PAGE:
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17 Palestinians injured in the Al-Arroub refugee camp
IMEMC Friday, May 17, 2013; Palestinian medical sources reported that 17 Palestinians have been injured by rubber-coated metal bullets and gas bombs fired by Israeli soldiers invading the Al-‘Arroub refugee camp, north of the southern West Bank city of Hebron. The sources said that several residents fainted after inhaling gas fired by the army, while one resident, identified as Luay Al-Badawi, 23, was shot by a rubber-coated bullet in his upper jaw, and another bullet in his chest. He was moved to the Al-Ahli hospital in the city; his medical condition was described as moderate but stable.
In related news, soldiers invaded, on Friday evening, Jaba‘ village, near the northern West Bank city of Jenin, and broke into the home of Moath Alawna, on his wedding eve, and searched the property causing extensive property damage.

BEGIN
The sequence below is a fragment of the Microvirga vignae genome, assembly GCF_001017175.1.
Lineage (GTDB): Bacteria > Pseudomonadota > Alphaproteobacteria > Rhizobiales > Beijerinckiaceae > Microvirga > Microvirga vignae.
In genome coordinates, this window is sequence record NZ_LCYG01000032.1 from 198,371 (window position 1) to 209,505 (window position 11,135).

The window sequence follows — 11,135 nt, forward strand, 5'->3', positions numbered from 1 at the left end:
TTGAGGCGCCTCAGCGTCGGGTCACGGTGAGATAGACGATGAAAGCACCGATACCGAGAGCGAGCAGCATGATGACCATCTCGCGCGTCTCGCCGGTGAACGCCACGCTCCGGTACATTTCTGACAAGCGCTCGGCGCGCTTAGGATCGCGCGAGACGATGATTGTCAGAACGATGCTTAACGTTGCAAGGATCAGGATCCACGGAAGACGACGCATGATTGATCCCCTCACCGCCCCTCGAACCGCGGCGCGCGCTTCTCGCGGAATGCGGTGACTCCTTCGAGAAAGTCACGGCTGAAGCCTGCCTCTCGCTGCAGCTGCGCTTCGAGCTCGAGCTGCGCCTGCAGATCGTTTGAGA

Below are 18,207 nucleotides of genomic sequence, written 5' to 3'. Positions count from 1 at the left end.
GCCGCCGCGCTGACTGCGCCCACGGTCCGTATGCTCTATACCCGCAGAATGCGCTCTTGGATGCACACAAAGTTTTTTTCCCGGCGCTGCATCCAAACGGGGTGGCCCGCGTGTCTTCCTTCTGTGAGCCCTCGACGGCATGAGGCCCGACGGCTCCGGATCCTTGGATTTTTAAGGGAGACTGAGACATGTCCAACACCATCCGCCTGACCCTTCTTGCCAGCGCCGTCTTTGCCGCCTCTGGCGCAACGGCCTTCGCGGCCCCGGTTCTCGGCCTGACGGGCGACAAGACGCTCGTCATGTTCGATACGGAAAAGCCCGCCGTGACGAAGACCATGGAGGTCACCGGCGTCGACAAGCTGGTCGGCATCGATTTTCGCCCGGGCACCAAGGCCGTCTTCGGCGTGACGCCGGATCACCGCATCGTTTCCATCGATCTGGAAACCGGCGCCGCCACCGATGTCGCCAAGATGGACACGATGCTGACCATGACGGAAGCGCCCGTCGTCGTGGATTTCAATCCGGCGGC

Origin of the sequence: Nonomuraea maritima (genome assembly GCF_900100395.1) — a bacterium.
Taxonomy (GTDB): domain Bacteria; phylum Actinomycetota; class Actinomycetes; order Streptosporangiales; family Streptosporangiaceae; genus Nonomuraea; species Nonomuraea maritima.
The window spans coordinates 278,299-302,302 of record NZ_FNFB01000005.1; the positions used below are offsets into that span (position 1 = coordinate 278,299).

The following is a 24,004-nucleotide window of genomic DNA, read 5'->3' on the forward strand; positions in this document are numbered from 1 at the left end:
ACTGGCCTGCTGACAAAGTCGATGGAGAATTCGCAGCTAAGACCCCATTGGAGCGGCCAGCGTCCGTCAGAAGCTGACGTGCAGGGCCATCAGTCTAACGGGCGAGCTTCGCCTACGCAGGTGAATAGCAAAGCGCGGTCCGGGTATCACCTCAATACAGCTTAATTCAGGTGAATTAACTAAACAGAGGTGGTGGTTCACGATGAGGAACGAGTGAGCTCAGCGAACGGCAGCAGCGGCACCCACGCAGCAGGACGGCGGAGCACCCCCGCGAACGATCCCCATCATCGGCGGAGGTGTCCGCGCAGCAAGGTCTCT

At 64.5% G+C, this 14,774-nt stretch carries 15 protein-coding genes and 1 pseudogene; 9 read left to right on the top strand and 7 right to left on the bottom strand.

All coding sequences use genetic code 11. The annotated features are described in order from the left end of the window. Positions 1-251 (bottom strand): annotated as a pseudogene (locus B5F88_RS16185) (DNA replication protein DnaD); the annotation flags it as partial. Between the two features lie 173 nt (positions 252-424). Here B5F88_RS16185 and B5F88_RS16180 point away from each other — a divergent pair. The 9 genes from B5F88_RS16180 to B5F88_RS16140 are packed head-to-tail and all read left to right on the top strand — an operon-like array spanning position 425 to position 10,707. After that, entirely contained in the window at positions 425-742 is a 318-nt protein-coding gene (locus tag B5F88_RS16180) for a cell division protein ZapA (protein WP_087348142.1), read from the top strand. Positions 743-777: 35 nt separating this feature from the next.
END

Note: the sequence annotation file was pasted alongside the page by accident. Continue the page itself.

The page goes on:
Furthermore, the army invaded Sanour village, near Jenin, broke into and searched several homes and interrogated the residents. .
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Israeli troops storm Awarta near Nablus, detain Palestinian man
NABLUS (Ma‘an) – Israeli forces stormed the northern West Bank village of Awarta south of Nablus on Sunday and detained a young Palestinian man, locals told Ma‘an. They added that Israeli military vehicles stormed the village at midday before they detained 27-year-old Samir Faisal Qadah and took him to the nearby Huwwara military base.
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Photo essay: Israeli soldiers sing 'We wish your whole village would burn down' to residents of Nabi Saleh
Nabi Saleh (ISM) 17 May by Team Ramallah -- Today Palestinian, international and Israeli activists marched towards a well that was stolen from the village of Nabi Saleh by the establishment of Halamish illegal settlement. As activists walked down the hill towards the well, Israeli soldiers shot tear gas at them which set fire to the ground around them. As they did so , soldiers sang “we wish your whole village would burn down”. Activists were then blocked from reaching the spring by a large group of Israeli soldiers. At the same time, a skunk water truck entered the village spraying several of the homes in the village with the putrid smelling liquid. Eight international and Israeli activists were detained by Israeli soldiers who confiscated their passports. They were released within 30 minutes.